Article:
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gaiatechnician

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Reply with quote  #1 
I have been doing a 1 psi pneumatic grid for a couple of years.  I used to run it entirely from two 120 volt "bubble pumps" that provide the air for fish in tabletop aquariums.  The air was piped to the use points through ordinary irrigation tubing.  5/8 inch tubing is really cheap! and my use points are up to 100 ft away from the shed with the pumps are. This was minimal air and the airlift pumps are just tubes joined together in a bucket.  Pretty simple   I had maybe 3 liters per minute in total of air.   So all mine did for the first year was operate 6 or 7 airlift pumps that cycled water around "pallet gardens" (and bubbled air in my fishpond).   I did manage to make more effective airlift pumps within 6 months..   You have to go efficient with so little power!  Now next phase is powering the pumps from 12 volt dc 15 watt solar panels.  Hardest thing was finding 12 volt air pumps.  They do exist and are mostly for medical equipment.  I have found 3 types with different bladders that will do the job.   Currently I am testing the brushless air pumps.  These use a simple bladder  to the side of the pump and give 3 or 4 liters per minute of air. I have 2 brush motor pumps now  and they produce far more air  but I have had little time to set them up and test them.  (More air but higher starting current too).  The bigger of the brush motors can run all my current system with air to spare.  It blows out my "manometer u tube within about a minute.  So,  I am buying another 100 meters of tubing and extending the pneumatic grid to do more stuff.  I can have it running a little "river" and later washing silt out of sand and I think I can make it pump water  or glycol around a solar thermal heat collector too.   The airlift pump is simple to make so this should be pretty easy.  A half watt to collect 500 watts is appealing to me.  I used a half watt to collect up to 200 watts with my dripwall delta earlier in the year.  Anyway, here is an overview of the current parts of the pneumatic grid project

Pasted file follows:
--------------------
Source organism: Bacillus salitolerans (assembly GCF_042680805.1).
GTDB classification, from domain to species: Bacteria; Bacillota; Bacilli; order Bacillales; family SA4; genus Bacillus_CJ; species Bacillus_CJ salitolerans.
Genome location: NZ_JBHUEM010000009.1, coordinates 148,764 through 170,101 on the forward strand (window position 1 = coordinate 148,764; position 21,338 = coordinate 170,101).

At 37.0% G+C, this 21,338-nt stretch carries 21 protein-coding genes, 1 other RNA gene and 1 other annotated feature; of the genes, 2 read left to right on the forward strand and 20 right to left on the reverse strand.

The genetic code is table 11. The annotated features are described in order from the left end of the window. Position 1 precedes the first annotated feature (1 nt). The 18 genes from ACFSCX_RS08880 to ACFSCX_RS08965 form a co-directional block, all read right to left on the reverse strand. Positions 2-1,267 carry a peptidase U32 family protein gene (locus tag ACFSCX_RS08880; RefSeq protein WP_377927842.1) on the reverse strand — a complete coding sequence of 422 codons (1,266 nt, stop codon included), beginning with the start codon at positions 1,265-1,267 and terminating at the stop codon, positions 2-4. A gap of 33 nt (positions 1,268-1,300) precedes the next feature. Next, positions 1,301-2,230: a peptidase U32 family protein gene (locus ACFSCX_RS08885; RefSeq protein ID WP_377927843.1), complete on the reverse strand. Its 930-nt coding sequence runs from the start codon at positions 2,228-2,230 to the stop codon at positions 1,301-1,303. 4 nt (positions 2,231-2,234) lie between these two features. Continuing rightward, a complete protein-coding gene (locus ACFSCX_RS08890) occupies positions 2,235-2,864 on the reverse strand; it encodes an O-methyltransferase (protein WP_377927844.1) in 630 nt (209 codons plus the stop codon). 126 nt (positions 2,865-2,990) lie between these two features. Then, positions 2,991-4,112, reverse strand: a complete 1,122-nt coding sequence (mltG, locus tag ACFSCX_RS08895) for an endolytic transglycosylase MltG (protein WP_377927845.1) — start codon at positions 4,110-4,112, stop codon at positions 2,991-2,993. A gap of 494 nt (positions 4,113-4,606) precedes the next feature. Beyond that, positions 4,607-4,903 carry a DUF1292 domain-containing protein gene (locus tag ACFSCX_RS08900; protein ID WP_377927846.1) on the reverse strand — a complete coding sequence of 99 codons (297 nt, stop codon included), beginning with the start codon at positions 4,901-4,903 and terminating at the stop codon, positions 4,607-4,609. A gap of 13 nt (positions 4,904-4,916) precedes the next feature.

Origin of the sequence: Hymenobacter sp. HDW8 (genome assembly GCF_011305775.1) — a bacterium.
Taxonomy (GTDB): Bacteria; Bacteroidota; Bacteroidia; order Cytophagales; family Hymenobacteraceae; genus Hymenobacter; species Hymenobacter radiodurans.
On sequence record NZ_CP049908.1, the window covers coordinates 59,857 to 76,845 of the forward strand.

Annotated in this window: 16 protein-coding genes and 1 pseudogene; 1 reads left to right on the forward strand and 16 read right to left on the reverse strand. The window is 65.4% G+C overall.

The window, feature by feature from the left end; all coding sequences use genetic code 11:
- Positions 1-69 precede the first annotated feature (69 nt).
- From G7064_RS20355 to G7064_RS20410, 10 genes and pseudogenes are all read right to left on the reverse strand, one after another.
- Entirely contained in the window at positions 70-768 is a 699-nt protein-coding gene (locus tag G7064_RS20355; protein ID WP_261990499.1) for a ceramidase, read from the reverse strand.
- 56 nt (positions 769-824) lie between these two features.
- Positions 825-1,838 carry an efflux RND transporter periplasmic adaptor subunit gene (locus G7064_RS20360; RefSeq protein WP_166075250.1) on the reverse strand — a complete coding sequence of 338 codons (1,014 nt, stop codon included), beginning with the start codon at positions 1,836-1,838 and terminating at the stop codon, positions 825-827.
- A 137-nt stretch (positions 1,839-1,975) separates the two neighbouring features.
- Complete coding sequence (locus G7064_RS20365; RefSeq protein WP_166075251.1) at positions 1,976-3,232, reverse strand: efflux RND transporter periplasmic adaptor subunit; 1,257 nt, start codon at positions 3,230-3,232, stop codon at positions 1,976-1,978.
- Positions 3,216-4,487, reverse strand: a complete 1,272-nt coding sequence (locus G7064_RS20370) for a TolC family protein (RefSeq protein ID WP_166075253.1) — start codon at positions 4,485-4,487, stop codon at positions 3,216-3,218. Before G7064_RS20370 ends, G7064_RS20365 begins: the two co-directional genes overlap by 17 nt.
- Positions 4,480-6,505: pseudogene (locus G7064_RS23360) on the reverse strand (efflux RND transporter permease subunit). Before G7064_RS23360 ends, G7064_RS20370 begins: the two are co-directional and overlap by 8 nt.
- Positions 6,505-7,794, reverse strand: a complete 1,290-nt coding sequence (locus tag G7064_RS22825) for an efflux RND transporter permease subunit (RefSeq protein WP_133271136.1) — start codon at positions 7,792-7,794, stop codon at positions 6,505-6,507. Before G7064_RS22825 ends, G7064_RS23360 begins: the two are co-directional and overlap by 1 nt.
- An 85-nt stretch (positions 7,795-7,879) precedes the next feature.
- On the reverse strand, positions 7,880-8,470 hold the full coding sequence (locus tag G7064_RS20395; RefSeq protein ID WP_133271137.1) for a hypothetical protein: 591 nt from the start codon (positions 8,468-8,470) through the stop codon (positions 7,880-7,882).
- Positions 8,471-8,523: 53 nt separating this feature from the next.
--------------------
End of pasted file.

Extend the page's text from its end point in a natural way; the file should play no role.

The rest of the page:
stmbtwle

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Reply with quote  #2 
Really quite an interesting setup. I can see how it might be used in water collector.
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gaiatechnician

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Reply with quote  #3 
So, here is a little update on the pneumatic grid.  I have 2 of these little guys and they run from either the 5 watt or 15 watt solar panels.  They shut down in the evening when there is not enough power to run them and start up in the morning.  They have a very simple bladder a little like the ones in standard AC aquarium bubblers except they are smaller.   I got very busy in the summer and abandoned the greenhouse to the spider mites.  Reclaimed it (when I found that the racoons were eating my outdoor tomatoes). I reclaimed it by taking everything out and putting a bowl of muriatic acid in there and leaving it for 3 days. (Some experienced gardeners told me not to do this, by email but at that stage it was already done and all mites were probably in heaven).  Then Tables in and this time the tomatoes are up on tables with black pond rubber under them.  One plant on each table gets water from the airlift pumps and  the rest get watered from the bottom up.   I have 2 of these pumps but  I will probably increase that up to 4 because they are not using much of the power.   I am also going to try to make builders lime by electrolysis in an attempt to use the power without having a battery in the system.      WP_20140614_006.jpg   I might as well show the airlift pump diagram. My air pumps can make about 4 ft air pressure but I use about 15 inches and that is about 2/3 of a psi.   I use these to pump water mostly to 4 ft high or less. So in the pallet garden experiment, I use them lots.    freshpaint gimp tiny airlift.png